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Effects of dietary inulin, statin, and their co-treatment on hyperlipidemia, hepatic steatosis and changes in drug-metabolizing enzymes in rats fed a high-fat and high-sucrose diet

Overview of attention for article published in Nutrition & Metabolism, January 2012
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1 tweeter

Citations

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34 Mendeley
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Title
Effects of dietary inulin, statin, and their co-treatment on hyperlipidemia, hepatic steatosis and changes in drug-metabolizing enzymes in rats fed a high-fat and high-sucrose diet
Published in
Nutrition & Metabolism, January 2012
DOI 10.1186/1743-7075-9-23
Pubmed ID
Authors

Junko Sugatani, Satoshi Sadamitsu, Tadashi Wada, Yasuhiro Yamazaki, Akira Ikari, Masao Miwa

Abstract

Rats fed a high-fat and high-sucrose (HF) diet develop hepatic steatosis and hyperlipidemia. There are several reports that a change in nutritional status affects hepatic levels of drug-metabolizing enzymes. Synthetic inulin is a dietary component that completely evades glucide digestion. Supplementing a HF diet with inulin ameliorates hypertriglycemia and hepatic steatosis, but not hypercholesterolemia. This study aimed at distinguishing the effects of synthetic inulin and 3-hydroxy-3-methylglutaryl coenzyme A reductase inhibitor (statin), which inhibit cholesterol biosynthesis.

Twitter Demographics

The data shown below were collected from the profile of 1 tweeter who shared this research output. Click here to find out more about how the information was compiled.

Mendeley readers

The data shown below were compiled from readership statistics for 34 Mendeley readers of this research output. Click here to see the associated Mendeley record.

Geographical breakdown

Country Count As %
Indonesia 1 3%
United States 1 3%
Colombia 1 3%
Portugal 1 3%
Unknown 30 88%

Demographic breakdown

Readers by professional status Count As %
Researcher 9 26%
Student > Ph. D. Student 5 15%
Student > Master 4 12%
Student > Doctoral Student 2 6%
Student > Bachelor 2 6%
Other 5 15%
Unknown 7 21%
Readers by discipline Count As %
Agricultural and Biological Sciences 10 29%
Medicine and Dentistry 8 24%
Biochemistry, Genetics and Molecular Biology 3 9%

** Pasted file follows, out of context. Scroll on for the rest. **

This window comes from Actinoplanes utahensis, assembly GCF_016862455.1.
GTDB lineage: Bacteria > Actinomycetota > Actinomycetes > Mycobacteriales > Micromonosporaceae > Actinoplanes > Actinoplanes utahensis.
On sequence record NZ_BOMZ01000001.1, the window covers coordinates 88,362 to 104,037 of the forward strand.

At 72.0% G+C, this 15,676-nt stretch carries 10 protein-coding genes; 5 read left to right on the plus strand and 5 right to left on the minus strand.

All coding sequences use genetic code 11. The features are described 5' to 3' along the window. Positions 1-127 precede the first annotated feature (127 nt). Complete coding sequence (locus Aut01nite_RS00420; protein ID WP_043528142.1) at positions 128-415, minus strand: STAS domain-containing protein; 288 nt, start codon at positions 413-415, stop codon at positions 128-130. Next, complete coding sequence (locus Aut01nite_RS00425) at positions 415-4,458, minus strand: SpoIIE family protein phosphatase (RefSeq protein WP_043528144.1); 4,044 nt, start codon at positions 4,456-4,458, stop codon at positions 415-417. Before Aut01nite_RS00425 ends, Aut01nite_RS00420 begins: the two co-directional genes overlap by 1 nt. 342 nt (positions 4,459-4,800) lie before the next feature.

Immunology and Microbiology 1 3%
Pharmacology, Toxicology and Pharmaceutical Science 1 3%
Other 4 12%
Unknown 7 21%

Attention Score in Context

This research output has an Altmetric Attention Score of 1. This is our high-level measure of the quality and quantity of online attention that it has received. This Attention Score, as well as the ranking and number of research outputs shown below, was calculated when the research output was last mentioned on 29 March 2012.
All research outputs
#2,898,692
of 3,631,167 outputs
Outputs from Nutrition & Metabolism
#286
of 327 outputs
Outputs of similar age
#52,430
of 73,151 outputs
Outputs of similar age from Nutrition & Metabolism
#12
of 13 outputs
Altmetric has tracked 3,631,167 research outputs across all sources so far. This one is in the 2nd percentile – i.e., 2% of other outputs scored the same or lower than it.
So far Altmetric has tracked 327 research outputs from this source. They typically receive a lot more attention than average, with a mean Attention Score of 13.7. This one is in the 1st percentile – i.e., 1% of its peers scored the same or lower than it.
Older research outputs will score higher simply because they've had more time to accumulate mentions. To account for age we can compare this Altmetric Attention Score to the 73,151 tracked outputs that were published within six weeks on either side of this one in any source. This one is in the 1st percentile – i.e., 1% of its contemporaries scored the same or lower than it.
We're also able to compare this research output to 13 others from the same source and published within six weeks on either side of this one. This one is in the 1st percentile – i.e., 1% of its contemporaries scored the same or lower than it.